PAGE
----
Tuesday, January 24, 2006

Deconstructing Evangelicalism (Part 3) [or] One More Good Culture Rant

I've briefly discussed D.G. Hart's Deconstructing Evangelicalism: Conservative Protestantism in the Age of Billy Graham in two previous posts, one a general overview, and the other on his chapter on church music. I had planned for one more, but due to the recent wave of cultural commentary, I thought it might be worthwhile to insert some bonus Hart.

As I briefly noted in my overview post, Hart argues that evangelicalism has grown to stand far more for conservative politics than for any coherent statement of biblical faith. He writes:
Evangelicalism came to national attention when believers claiming that identity entered the drama (stage right, of course) of electoral politics. That occurrence gave academics who study religion in the United States lots of material to analyze. The emergence of evangelicalism as a political lobby may also have spelled the demise of this particular faith because it diverted born-again Protestants' attention from spiritual to temporal realities [emphasis mine].
p. 176
So is this all we're about? Political power? Maybe I should go a step farther because Hart may have stopped short. These days, evangelicals (fundamentalists too!) can do more than vote. We can also buy. We are every bit as much materialistic consumers as the secular left and center. We evangelicals are getting rich, and we're acquiring a refined taste to go with it. So now, we don't have to wait for elections and the great levelling "one man one vote" principle for our voices to be heard. We can do like big business and the mainline denominations have always done and just go buy our power like everyone else.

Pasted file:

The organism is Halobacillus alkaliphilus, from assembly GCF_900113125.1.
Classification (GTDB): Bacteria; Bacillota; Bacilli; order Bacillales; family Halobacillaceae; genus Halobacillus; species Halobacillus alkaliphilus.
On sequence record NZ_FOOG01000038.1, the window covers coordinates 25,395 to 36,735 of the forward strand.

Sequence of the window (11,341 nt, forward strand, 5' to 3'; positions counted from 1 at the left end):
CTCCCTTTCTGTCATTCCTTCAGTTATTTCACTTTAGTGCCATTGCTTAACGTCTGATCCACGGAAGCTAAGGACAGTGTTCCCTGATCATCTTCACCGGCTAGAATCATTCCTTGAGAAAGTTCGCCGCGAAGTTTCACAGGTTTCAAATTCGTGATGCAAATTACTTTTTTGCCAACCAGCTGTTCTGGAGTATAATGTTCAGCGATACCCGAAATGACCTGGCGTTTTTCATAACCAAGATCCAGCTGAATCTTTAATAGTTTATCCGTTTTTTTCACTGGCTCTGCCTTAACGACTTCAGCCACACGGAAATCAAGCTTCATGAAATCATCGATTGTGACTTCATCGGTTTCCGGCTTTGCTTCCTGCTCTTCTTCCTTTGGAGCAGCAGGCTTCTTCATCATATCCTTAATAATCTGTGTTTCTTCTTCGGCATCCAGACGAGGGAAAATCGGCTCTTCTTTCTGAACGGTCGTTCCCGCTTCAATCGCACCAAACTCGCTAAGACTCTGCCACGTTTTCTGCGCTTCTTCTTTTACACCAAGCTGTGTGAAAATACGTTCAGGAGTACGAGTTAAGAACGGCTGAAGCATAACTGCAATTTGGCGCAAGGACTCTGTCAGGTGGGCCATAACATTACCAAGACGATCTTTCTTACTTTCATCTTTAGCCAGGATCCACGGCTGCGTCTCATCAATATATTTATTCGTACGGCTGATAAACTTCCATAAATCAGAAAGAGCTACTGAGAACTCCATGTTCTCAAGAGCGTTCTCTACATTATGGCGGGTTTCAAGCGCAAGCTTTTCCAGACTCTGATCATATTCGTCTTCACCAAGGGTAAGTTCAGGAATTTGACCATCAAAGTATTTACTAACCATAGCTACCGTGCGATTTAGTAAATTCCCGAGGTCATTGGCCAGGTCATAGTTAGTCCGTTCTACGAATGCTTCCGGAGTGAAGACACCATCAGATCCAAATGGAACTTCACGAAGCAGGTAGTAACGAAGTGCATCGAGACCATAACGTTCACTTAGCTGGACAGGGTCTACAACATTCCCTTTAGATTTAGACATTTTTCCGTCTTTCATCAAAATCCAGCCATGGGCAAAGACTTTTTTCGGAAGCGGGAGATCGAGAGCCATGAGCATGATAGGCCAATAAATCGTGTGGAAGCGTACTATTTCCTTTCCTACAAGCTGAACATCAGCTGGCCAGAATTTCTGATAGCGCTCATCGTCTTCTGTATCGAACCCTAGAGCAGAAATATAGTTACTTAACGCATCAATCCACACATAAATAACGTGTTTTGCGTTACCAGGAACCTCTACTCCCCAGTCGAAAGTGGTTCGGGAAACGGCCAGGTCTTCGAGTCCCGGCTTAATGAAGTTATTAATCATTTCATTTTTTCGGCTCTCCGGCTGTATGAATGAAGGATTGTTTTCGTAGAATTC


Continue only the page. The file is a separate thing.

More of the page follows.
One can certainly argue that the recent spate of evangelical furor over "The Book of Daniel" and "The End of the Spear" is an accurate rebuke of real error. But are these culture wars really where we want to focus our efforts? Is our politicial/economic weight really that for which we want to be known?

Someone, please make it stop.

I love the conclusion of Charles Marsh in his New York Times op-ed from January 20th, "Wayward Christian Soldiers":
What will it take for evangelicals in the United States to recognize our mistaken loyalty? We have increasingly isolated ourselves from the shared faith of the global Church, and there is no denying that our Faustian bargain for access and power has undermined the credibility of our moral and evangelistic witness in the world. The Hebrew prophets might call us to repentance, but repentance is a tough demand for a people utterly convinced of their righteousness.

2 comments:

Paul said...

Great post! I could not agree with you more. Are there any creative ways to stop the insanity? Petitions, boycotts, letters, signatures, pitch-forks and lanterns, anything? Let me know; I'll be in.

Ben said...

Boycotts and petitions have been the traditional weapons of choice, but I like your pitchfork idea.